Questions tagged [participles]

A participle is a form of a verb that is used in a sentence to modify a noun, noun phrase, verb or verb phrase, and thus plays a role similar to that of an adjective or adverb.

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44
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3answers
312k views

What's the difference between a gerund and a participle?

What is the difference between a gerund and a participle?
30
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2answers
6k views

What is the name for the process which turned “iced cream” into “ice cream”?

There are several words (mostly related to food) which are shortenings of their historical forms. For example, the cold treat ice cream was originally known as iced cream in the 1680s. The -ed ending ...
24
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10answers
25k views

Can anyone give me a grammatical explanation as to why “that being said” is proper English?

A certain pedant is claiming that beginning a sentence with "That being said" is grammatically incorrect owing to the apparent logical contradiction in claiming that something in the past (e.g. the ...
20
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7answers
8k views

When can the -ing form of a verb be placed before a noun?

My native-speaker's grammatical intuition tells me that: There is a sleeping man under the tree. is fine but There is a fishing man by the river bank. is wrong. Why? I've thought about this ...
17
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12answers
7k views

How many parts of speech can a word be at the same time?

ᴛʟᴅʀ: Is it ever possible for a sentence to have a word in it that is simultaneously more than one single part of speech in that sentence under the same parse and meaning? (For example, a few possible ...
15
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8answers
2k views

“What I'm doing is watching TV.” — Why does it have to be the gerund-participle ('watching')?

What I do is watch TV. What I did was watch TV. What I had done was watch TV. ... But, What I am doing is watching TV. The only possible form of watch in the last sentence is ...
11
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5answers
5k views

Hear Me Roar Vs Hear Me Roaring? [duplicate]

In Katy Per­ry’s song “Roar”, she says this at the end of the cho­rus: You’re gonna hear me roar Why did she use the bare in­fini­tive form of the verb roar here in­stead of that ver­b’s ‑ing form?...
11
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3answers
4k views

Why do non-native English speakers get the present participle wrong?

I see people saying things like this: With a new infusion of cash it allows to make the film. ...instead of... With a new infusion of cash it allows making the film. I can't find a specific ...
10
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6answers
7k views

“Poison” is to “poisoned” as “venom” is to what?

As the title says, poison is to poisoned as venom is to what? I tried looking up venomed but it means something different. Is there such a word?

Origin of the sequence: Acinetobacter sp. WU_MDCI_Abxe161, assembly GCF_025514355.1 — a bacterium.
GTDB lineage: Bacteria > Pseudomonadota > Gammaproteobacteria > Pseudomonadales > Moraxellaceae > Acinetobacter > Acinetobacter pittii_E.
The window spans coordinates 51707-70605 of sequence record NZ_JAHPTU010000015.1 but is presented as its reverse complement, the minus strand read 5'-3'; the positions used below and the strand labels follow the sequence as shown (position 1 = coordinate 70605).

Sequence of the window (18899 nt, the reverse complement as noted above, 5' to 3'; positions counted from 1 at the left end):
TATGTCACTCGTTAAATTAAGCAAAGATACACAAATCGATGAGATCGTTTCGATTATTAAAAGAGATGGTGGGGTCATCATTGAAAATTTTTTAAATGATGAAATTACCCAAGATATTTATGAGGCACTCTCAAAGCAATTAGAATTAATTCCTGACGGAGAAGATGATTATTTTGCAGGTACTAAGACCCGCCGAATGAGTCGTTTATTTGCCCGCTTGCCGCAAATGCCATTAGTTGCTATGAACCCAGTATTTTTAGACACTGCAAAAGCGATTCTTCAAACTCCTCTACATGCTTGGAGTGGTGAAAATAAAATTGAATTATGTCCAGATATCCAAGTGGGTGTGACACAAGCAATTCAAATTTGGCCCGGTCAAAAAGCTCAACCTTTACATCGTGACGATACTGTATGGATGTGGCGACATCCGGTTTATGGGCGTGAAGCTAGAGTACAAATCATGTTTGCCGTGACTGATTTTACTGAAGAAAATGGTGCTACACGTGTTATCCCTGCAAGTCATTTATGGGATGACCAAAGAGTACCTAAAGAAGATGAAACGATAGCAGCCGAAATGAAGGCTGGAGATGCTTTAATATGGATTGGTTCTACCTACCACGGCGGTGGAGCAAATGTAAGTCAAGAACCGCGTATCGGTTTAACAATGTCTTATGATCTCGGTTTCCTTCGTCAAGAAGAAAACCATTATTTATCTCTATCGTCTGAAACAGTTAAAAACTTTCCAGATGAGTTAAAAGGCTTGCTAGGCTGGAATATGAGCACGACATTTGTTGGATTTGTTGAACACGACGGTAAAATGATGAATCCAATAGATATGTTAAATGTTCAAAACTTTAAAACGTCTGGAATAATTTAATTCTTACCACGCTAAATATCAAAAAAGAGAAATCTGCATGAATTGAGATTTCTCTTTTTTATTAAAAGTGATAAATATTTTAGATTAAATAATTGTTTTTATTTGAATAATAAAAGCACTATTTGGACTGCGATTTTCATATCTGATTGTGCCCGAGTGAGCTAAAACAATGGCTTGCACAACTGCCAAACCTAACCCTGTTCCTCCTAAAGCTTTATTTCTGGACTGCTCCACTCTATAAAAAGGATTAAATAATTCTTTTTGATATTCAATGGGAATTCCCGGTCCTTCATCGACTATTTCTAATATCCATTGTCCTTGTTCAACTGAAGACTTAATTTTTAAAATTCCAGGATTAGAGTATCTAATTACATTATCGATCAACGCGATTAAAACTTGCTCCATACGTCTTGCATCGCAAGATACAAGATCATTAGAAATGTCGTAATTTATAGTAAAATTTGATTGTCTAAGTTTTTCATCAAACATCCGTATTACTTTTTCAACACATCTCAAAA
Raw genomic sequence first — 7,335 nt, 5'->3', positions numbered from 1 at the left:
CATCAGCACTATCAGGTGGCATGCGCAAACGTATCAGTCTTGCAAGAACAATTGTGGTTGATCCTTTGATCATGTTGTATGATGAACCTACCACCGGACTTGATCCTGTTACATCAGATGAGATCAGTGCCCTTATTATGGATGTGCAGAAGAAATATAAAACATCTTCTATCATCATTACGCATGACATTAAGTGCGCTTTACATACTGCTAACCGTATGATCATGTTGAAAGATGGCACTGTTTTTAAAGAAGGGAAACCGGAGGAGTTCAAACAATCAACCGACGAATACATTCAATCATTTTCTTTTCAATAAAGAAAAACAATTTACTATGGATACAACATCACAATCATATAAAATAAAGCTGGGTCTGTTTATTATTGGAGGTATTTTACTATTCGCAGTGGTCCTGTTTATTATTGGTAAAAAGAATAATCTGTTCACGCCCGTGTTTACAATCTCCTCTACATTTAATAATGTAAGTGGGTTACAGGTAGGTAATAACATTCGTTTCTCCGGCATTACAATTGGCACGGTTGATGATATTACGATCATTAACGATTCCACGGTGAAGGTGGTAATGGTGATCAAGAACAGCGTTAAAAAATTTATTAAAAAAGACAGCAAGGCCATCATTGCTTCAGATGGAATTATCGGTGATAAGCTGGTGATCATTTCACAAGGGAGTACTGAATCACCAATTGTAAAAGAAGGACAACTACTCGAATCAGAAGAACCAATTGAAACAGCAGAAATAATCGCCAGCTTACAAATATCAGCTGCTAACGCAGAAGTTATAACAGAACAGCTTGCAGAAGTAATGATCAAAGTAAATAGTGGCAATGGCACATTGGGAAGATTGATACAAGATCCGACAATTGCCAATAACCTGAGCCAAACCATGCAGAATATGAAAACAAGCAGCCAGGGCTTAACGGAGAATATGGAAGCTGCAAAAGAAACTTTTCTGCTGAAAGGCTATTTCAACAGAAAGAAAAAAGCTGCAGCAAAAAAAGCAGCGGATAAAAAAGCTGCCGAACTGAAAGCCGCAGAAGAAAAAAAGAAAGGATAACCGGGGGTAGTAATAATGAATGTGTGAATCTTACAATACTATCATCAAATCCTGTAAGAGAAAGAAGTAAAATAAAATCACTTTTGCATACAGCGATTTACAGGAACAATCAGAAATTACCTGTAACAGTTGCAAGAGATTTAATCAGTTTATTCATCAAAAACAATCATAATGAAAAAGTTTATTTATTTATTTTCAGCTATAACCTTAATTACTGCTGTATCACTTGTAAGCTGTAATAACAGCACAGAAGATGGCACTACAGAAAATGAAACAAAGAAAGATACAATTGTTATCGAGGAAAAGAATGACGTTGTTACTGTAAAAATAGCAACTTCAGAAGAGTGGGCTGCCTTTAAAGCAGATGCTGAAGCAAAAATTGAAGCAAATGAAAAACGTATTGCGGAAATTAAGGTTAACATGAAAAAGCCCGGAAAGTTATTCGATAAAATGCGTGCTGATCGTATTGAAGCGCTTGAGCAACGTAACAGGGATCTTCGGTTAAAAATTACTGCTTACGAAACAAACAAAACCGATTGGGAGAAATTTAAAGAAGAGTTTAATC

9
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5answers
6k views

What does “This being…” mean here?

This being Silverlight, you’d expect there to be some way to get the XAML representation of the selected text—and you’d be right. What does the clause 'This being Silverlight', and especially the ...
9
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1answer
1k views

What is this ‘-ing’ structure?

Consider the following sentence: The Bactrian camel is well adapted to the extreme climate of its native Mongolia, having thick fur and underwool that keep it warm in winter and also insulate ...
9
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3answers
29k views

“I don't bother to do” vs “I don't bother doing”

Which one of these sentences is correct? I don't bother to study. I don't bother studying.
8
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8answers
14k views

“Visualized” equivalent adjective for audio

Are there such words as "audiolized" or "audibilized"? EDIT: Merriam-Webster has the word Audibilized indexed with no definition! What I was trying to achieve was to say that something is an ...
8
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5answers
14k views

What do we call an adjective made of a verb?

What do we call adjectives formed from verbs? For example: Lost is an adjective made from lose, Forgotten is an adjective made from forget, Broken is an adjective made from break. What is the ...
8
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1answer
213 views

“IT projects gone awry…” Qualifying a reduced relative clause rule

"IT projects gone awry because they were conceived on too massive a scale, and good money thrown after bad, are financial nuisances far from unique to the Beeb." ['Beeb' = BBC] I've been trying to ...
7
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2answers
1k views

Participial clause?

On ELL a user has asked how to parse the emphasized -ing form in this sentence from Harry Potter and the Philosopher's Stone: Harry swung at it with the bat to stop it from breaking his nose, and ...
7
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1answer
17k views

Works as expected vs. is working as expected